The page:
Bob: There's a lot, there's been a lot of debate on that. Some people believe that is the worst thing you could possibly do, take an unsecured debt and then securitize it to get your property. Really what you're talking about, Rut, is debt consolidation loans, and they could be credit cards or cars, automobile, you name it, but the individual basis, what are they trying to accomplish by doing that? A, lowering their industry. B, lowering their monthly payment and nine out of 10 times it falls in those two buckets. Okay. Hey, You know what? I'm paying $1,000 a month right now on these credit cards and on a home equity loan or a cash out loan, my payments go up 100 bucks. For me, that's the best option. So I would say for most people making that decision whether they want to, as you say, collaterized their debt, do a debt consolidation or lower their monthly payments, look at their situation. Remember you're not getting new money, you're just shifting it around. Is it putting in a lower interest rate situation where you're paying less per month in interest charges? Is it a situation where you need to free up extra cash on a month to month type of basis? And I think that's the real question for most people is the month to month situation. Hey, I'm paying a thousand. I'm just giving myself a raise because now my payments only gone up a hundred bucks opposed to 1000 bucks. Does that make any sense?
Rut: Yeah, it does. One last question. Assume that someone can get relief of some sort. What other steps can they take to lower their monthly payment? Like dropping PMI, private mortgage insurance, deferring tax payments, etc. What other steps or rules are there around that?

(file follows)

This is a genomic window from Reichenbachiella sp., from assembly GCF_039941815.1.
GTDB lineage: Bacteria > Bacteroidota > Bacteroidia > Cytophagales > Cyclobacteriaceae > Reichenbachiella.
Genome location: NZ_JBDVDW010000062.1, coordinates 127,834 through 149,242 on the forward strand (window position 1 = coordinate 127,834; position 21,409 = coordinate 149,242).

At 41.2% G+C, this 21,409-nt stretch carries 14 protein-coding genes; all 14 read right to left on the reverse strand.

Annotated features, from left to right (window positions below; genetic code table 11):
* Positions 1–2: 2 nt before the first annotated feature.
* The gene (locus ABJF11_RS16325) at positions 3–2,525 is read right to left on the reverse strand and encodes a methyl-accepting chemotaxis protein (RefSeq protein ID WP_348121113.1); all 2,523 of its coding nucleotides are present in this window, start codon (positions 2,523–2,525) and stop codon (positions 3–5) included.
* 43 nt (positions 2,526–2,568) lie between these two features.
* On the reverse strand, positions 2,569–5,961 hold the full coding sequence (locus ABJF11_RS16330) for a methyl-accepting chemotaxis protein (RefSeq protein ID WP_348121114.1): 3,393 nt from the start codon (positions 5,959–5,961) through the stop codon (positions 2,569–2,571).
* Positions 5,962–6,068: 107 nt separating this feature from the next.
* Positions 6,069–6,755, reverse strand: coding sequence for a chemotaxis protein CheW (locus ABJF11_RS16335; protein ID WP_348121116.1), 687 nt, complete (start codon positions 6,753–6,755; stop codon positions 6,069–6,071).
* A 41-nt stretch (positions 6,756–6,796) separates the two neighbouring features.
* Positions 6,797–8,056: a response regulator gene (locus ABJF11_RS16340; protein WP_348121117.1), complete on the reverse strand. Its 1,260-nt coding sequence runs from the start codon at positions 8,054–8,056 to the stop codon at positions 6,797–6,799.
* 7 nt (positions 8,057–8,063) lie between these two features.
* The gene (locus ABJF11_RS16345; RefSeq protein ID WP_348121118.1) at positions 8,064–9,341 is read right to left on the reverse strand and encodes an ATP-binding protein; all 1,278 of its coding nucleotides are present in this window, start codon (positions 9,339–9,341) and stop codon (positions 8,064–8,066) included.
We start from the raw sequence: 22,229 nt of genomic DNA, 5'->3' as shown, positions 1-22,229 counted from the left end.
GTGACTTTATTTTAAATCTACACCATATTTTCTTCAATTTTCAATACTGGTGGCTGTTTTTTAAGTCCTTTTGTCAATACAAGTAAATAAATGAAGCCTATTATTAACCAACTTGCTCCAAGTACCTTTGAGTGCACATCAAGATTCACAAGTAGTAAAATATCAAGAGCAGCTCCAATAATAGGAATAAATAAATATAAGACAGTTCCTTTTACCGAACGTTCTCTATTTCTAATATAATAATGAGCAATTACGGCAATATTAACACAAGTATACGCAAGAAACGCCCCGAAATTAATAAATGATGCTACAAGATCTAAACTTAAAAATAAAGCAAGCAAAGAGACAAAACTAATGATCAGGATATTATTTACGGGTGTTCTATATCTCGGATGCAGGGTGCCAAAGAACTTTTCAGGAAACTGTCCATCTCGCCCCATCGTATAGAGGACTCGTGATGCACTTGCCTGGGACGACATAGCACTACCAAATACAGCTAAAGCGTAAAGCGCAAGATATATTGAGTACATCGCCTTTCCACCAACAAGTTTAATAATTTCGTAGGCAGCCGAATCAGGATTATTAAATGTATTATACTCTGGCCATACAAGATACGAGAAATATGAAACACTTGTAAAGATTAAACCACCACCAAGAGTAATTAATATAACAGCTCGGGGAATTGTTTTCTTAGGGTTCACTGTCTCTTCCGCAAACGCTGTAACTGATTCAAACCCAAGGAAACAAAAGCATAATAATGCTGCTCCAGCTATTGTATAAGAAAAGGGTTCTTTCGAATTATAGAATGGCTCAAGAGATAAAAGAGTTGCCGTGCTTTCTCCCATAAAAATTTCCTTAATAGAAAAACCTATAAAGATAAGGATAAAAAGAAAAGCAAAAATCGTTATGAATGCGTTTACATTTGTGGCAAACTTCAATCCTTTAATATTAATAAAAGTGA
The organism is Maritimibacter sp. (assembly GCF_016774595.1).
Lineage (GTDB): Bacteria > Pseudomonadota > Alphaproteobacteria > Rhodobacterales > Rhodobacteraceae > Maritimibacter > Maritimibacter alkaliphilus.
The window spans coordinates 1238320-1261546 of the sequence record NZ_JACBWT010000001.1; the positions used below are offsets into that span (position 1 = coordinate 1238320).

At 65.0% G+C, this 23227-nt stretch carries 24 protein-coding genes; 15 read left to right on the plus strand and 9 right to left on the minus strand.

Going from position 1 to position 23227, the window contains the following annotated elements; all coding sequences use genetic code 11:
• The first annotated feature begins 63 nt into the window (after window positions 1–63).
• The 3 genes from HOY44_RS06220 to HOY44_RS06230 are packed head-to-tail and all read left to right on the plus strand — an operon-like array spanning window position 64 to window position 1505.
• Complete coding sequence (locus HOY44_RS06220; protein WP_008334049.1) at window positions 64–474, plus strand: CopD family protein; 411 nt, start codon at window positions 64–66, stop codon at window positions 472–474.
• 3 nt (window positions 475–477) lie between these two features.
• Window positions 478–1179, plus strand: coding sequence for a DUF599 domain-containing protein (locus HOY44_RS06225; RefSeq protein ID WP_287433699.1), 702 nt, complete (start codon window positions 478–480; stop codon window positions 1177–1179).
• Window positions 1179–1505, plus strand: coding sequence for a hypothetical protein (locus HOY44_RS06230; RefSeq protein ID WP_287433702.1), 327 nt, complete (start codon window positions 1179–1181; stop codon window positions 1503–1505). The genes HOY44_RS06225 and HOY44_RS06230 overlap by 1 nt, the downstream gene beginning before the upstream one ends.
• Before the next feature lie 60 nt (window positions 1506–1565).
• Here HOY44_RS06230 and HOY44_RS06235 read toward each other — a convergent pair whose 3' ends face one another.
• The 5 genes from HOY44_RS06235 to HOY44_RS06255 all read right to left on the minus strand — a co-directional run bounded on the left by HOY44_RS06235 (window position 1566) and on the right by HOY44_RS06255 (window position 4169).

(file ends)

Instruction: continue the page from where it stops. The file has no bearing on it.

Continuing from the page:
Bob: Again, the relief stuff that's out there right now is basically pushing payments back, putting it in forbearance basically. It doesn't excuse you for making, it doesn't stop the interest. It doesn't stop the taxes. It doesn't stop the insurance. That's going to continue on that. Are there any programs to lower the amount of taxes? No, not that I've seen. That's usually done every single year. Whatever County you're living and they always come out reassess the property up or down. Really, that's gonna affect your taxes and property. Insurance. Obviously you gotta have it. And that's up to the individual insurance companies. I don't see them backing off their stuff. So other programs out there, I mean there are some foreclosure properties, things out there in Georgia. They have a couple programs out there I think for people who have completely lost their jobs, but you'd have to dig into that. But as far as getting reduced taxes or insurance or interest, well on the loan side of it. That would fall under what they call loan modification and loan up modification, if it gets to that point would say, Hey, I can't make my mortgage payments at the current amount. What can you do to lower those payments? The lender might say, okay, we don't want to foreclose, we want to work with you. So we are going to lower the interest rate to this and we're going to extend your term out longer than you currently have right now. You're still responsible for the full amount, but we're going to stretch it and lower it to bring the payments down.
Rut: And I'm guessing there's some sort of paperwork and documentation that goes along with that.